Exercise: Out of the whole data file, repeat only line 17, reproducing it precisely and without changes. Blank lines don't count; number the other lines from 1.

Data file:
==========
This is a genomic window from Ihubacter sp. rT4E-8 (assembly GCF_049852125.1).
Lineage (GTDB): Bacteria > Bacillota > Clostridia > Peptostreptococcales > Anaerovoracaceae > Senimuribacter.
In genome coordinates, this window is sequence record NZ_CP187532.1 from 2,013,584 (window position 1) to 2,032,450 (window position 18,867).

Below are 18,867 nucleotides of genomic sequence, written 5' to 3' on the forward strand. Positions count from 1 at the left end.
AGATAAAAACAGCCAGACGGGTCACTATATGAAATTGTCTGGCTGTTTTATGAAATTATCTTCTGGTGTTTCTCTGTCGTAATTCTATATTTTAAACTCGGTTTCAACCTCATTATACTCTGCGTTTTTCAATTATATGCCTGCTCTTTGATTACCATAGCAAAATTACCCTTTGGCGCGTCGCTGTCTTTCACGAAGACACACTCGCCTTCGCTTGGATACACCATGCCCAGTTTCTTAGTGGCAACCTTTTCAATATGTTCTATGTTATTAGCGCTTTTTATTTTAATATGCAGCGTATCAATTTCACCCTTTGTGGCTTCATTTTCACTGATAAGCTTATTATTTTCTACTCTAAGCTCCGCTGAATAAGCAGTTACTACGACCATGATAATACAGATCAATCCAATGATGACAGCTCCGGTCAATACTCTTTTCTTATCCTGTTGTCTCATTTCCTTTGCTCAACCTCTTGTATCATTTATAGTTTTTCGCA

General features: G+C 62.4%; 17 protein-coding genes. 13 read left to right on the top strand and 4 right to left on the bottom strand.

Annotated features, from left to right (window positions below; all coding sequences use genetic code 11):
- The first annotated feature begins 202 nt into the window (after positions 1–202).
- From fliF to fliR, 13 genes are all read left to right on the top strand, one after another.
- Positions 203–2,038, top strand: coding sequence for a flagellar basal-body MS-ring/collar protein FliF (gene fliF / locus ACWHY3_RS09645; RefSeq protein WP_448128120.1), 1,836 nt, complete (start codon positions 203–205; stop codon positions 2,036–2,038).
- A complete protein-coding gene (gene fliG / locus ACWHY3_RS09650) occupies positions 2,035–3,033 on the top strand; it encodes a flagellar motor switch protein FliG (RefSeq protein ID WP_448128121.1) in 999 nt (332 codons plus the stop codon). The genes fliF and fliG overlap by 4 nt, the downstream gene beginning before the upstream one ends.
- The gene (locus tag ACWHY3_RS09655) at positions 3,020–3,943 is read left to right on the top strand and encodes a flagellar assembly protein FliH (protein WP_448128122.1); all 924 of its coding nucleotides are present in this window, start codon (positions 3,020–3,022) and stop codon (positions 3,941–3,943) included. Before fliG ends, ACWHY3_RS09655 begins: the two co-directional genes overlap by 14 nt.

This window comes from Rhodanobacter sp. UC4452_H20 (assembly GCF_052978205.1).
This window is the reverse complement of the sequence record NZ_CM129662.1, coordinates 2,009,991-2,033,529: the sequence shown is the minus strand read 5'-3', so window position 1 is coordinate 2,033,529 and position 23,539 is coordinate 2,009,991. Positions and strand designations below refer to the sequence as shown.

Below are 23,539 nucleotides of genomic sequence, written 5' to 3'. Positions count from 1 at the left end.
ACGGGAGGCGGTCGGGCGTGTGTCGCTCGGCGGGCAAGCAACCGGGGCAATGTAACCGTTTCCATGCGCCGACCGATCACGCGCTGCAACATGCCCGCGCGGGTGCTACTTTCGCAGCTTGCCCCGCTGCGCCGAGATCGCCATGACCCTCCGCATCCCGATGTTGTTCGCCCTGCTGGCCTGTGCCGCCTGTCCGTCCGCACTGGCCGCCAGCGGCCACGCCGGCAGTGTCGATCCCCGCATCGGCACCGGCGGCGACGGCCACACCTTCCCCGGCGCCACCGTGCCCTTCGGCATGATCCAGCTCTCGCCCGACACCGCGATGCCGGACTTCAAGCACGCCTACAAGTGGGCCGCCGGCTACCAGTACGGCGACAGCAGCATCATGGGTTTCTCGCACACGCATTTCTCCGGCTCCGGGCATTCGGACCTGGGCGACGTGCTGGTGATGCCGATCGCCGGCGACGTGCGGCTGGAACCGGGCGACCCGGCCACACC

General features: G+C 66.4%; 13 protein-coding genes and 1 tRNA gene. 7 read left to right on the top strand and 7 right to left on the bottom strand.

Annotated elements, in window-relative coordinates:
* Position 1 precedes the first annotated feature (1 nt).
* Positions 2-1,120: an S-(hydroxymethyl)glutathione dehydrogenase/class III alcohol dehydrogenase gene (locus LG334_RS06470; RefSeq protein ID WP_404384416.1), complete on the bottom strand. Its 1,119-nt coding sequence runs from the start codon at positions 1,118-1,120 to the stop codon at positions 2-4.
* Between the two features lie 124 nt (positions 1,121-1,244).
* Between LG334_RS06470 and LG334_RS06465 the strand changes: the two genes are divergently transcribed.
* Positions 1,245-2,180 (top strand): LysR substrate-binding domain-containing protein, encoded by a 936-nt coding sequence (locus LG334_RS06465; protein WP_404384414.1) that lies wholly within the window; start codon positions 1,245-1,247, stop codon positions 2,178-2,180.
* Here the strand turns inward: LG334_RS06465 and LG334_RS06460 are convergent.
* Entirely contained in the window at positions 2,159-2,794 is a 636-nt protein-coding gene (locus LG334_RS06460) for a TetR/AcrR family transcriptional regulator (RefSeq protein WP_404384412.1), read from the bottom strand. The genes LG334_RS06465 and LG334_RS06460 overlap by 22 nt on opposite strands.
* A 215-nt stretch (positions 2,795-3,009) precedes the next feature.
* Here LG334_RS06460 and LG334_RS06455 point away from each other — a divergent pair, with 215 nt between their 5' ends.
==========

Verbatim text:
General features: G+C 66.4%; 13 protein-coding genes and 1 tRNA gene. 7 read left to right on the top strand and 7 right to left on the bottom strand.